What is screen resolution and why does it matter?

Screen resolution is one of those IT terms that people use without necessarily knowing exactly what it means. We thought it was about time we explained what screen resolution is and why it matters

What is screen resolution?

The image on your computer screen is built up from thousands or millions of pixels. The screen creates the image you see by changing the colours of these tiny square elements.

The screen resolution tells you how many pixels your screen can display horizontally and vertically. It's written in the form 1,920 x 1,080. In this example, the screen can show 1,920 pixels horizontally, and 1,080 vertically.

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Different screen sizes, same resolution

Now it starts getting a little more complicated. Screens that are different sizes can still have the same screen resolution. Monitors have fallen drastically in price over the years so the temptation may be to go for the biggest display screen you can afford.

But size isn't the only consideration. You could have a laptop with a 15" screen and a resolution of 1,366 x 786. You could also have a 21" monitor on your desk with the same 1,366 x 786 resolution.

In this example, although the monitor on your desk is larger, you won't actually be able to fit anything extra onto it. The total number of pixels is the same - everything just looks a bit bigger:

Screen diagram

This means that choosing the right screen means you have to take note of both the screen's size and its resolution.

What does higher resolution mean?

If you're comparing two screens of the same size but with different resolutions, the screen with the higher resolution (that's the one with more pixels) will be able to show you more of what you're working on, so you don't have to scroll so much.

Because that screen has more pixels, the image will be sharper. However, the higher resolution also means that elements on the screen - like icons and text - will look smaller.

There are more options available than ever when it comes to screen resolution; It is now possible to buy high definition (1,366 x 768), full high definition (1,920 x 1,080), wide ultra extended graphics array (1,920 x 1,200) and even ultra high definition monitors (3,840 x 2,160) also known as 4K.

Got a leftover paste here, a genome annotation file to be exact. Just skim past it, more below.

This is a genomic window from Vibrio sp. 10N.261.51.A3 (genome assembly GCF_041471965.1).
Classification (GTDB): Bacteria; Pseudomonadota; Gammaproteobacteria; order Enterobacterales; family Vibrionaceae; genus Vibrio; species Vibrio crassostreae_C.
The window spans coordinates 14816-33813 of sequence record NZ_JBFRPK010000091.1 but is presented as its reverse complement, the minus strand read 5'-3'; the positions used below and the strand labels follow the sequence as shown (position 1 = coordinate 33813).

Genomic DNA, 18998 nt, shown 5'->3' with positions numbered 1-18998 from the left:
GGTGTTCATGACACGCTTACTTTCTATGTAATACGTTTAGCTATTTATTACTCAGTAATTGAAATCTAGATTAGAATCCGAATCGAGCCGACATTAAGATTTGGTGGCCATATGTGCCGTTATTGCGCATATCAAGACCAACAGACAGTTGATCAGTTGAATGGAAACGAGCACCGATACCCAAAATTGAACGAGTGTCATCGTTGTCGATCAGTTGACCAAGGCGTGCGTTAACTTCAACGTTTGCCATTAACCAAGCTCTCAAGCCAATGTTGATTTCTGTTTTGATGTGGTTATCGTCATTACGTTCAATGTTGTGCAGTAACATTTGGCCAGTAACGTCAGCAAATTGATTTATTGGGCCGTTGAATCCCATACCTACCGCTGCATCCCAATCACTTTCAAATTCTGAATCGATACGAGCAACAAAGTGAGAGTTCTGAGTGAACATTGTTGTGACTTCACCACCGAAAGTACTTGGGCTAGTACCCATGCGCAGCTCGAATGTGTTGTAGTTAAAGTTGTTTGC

It's not just about display resolution

When you're choosing a new computer or display monitor, don't let yourself be guided by screen resolution alone. Brightness and colour representation can vary across screens, so the best way to choose is to sit down in front of a screen and see if you like it.

Having said that, there are a few rules of thumb to help you choose the right resolution:

  • If you're buying a monitor for your desk, go for a screen sized 21" or bigger, with a resolution of at least 1,920 x 1,080 or more. This is known as a full HD screen, because the resolution is capable of displaying high definition video.
  • If you're buying a laptop that will be mostly used with a separate monitor, the standard screen should be fine. Higher resolution laptop screens can increase costs significantly, and aren't worth the expense for occasional use.
  • People who do graphic design work or need to access lots of different windows at once (like web developers) can benefit from specialist, high resolution screens. If you're feeling flush, Apple's 15" MacBook Pro with Retina display boasts True Tone technology and a high contrast ratio to deliver deeper blacks and more vibrant whites. The LG 27" ultra HD display is one of the best separate displays you can buy.

Written by John McGarvey.

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